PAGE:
Partnership for Action on Comprehensive Treatment (PACT) - Treating Drug Dependence and its Health Consequences / OFID-UNODC Joint Programme to Prevent HIV and AIDS through Treatnet Phase II, in Sub-Saharan Africa.

Developing countries, and particularly the least developed ones, are affected by enormous economic and social problems including a dramatic lack of health care facilities, poor or inexistent welfare and educational systems, lack of state presence, and corruption. Social inequalities induce social exclusion, deprivation, marginalization and hopelessness. In these conditions drug abuse, violence and crime are common undermining public health, social and economic development, community cohesion and in general the future of new generations.

One of the most severe consequences of drug use is the spread of HIV and other blood borne disease such as Hepatitis B and C. Drug use, especially injecting drug use (IDU) is closely linked to HIV transmission through the sharing needles, but also in relationship to the risky behaviours of non-injecting drug users.

Data on the size of IDU population from 130 countries indicates that there are 13.2 million IDUs worldwide. It also indicates that sharing of contaminated injection equipment is a major route of HIV transmission in many regions, including Eastern Europe, Central, South and South East Asia and some countries in Latin America (UN Reference Group on the Prevention and Care of HIV among Injecting Drug Users, 2003). Up to 10% of global HIV infections are due to unsafe injecting drug use. If Sub-Saharan Africa is excluded, up to 30% of global HIV infections are due to unsafe injecting drug use. In many countries individuals affected by drug dependence, psychiatric disorders and HIV are concentrated in prison settings, usually in destitute condition, excluded from real opportunities for rehabilitation and treatment.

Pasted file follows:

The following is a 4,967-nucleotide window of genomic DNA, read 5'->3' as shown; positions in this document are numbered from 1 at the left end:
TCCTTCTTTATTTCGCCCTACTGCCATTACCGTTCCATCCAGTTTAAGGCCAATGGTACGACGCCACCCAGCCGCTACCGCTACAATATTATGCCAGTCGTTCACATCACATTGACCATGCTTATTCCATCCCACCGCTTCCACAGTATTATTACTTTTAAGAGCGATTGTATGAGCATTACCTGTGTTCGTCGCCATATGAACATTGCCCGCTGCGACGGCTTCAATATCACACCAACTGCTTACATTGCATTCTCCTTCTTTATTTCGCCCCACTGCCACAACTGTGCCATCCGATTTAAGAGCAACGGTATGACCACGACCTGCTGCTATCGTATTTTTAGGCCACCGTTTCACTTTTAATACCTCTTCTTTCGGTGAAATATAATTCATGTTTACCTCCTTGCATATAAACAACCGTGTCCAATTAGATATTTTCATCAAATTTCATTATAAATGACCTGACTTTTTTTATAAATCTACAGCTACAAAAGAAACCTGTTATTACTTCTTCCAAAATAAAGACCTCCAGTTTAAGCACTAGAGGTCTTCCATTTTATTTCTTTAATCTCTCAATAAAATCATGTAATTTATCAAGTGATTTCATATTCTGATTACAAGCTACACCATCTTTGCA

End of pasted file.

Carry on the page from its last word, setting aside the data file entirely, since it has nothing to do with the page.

The efforts to reduce illicit drug demand, with appropriate prevention, treatment and sustainable livelihood programs may consistently prevent the severe health and social consequences of long lasting drug use, such as HIV, Hepatitis and many other medical disorders. Comprehensive demand reduction interventions, including specific harm reduction activities, have been proven effective in counteracting HIV epidemics and breaking its vicious circle with poverty/underdevelopment and substance abuse.

Unfortunately, although an increasing body of knowledge demonstrates that drug dependence treatment and measures to reduce the harm caused by drugs are effective if implemented through a number of qualified comprehensive interventions, the dissemination of good practice facilities is still scarce, often not based on sound scientific evidence and not fully accessible to those most in need.



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